A British soldier has been killed in the latest ‘insider attack’ by members of the Afghan security forces.
The solider, from 28 Engineer Regiment which is attached to 21 Engineer Regiment, was shot dead at Patrol Base Hazrat in the Nahr-e Saraj district of Helmand Province yesterday. His family have been informed.
The death brings the number of British soldiers killed in ‘green on blue’ attacks - where Afghans turn their weapons on their coalition colleagues - to six in the current tour alone. So far at least 54 international troops have died as a result of such incidents.
No other British soldiers have been killed on the Herrick 17 tour, which began in October 2012, but the latest death means 439 UK service members have now lost their lives since operations began in Afghanistan in October 2001.
Announcing the latest death, the MoD said the soldier died as a result of small arms fire from a suspected member of the Afghan National Army, who turned his weapon on ANA and ISAF soldiers. He was killed by return fire.
Major Laurence Roche, spokesman for Task Force Helmand, said: “It is my painful duty to report the death of a soldier from 28 Engineer Regiment, who was shot and killed by a suspected member of the Afghan National Army at a patrol base in the Nahr-e Saraj district of Helmand Province.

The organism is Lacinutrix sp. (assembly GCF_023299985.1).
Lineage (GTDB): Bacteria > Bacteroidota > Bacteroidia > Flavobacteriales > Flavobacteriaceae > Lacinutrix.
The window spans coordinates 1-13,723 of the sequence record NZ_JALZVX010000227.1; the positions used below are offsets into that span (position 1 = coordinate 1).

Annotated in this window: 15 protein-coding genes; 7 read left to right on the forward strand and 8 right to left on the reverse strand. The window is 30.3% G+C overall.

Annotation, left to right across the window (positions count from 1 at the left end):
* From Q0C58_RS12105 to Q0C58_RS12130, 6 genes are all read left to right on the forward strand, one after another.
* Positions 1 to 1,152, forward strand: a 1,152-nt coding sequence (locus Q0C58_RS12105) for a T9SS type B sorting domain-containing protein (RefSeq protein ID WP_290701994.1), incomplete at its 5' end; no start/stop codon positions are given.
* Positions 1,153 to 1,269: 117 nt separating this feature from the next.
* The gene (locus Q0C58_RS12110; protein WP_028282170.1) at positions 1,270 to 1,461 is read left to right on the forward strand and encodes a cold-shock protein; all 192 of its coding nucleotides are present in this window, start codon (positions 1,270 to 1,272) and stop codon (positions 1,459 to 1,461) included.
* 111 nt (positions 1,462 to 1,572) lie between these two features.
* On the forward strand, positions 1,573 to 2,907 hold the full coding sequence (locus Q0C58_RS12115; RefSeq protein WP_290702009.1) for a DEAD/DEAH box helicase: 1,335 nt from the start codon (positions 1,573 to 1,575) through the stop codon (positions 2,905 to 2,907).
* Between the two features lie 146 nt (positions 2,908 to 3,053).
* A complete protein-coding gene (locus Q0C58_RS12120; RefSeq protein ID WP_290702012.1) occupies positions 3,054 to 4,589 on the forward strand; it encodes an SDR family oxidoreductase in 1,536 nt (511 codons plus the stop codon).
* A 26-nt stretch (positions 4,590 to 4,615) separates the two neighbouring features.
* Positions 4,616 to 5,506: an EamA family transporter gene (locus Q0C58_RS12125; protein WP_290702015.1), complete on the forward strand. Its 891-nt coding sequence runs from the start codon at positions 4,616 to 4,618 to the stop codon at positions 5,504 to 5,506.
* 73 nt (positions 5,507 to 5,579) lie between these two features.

”This is an extremely sad day for the Corps of Royal Engineers and everyone serving with Task Force Helmand. Our thoughts are with the soldier's family and friends at this time.“
Yesterday's incident also comes as Afghan President Hamid Karzai travels to America this week, where he is due to meet US President Barack Obama.
The Taliban has reportedly claimed responsibility for the attack and the latest death will undoubtedly heighten fears that insurgents will capitalise on significant reductions in troops in Afghanistan.
Before Christmas, Prime Minister David Cameron told MPs that nearly 4,000 British troops would be withdrawing from the country in April 2013, ahead of complete withdrawal of combat troops by the end of 2014.
- More about:
- Armed Conflict
- Family And Parenting
- Helmand Province
- Middle East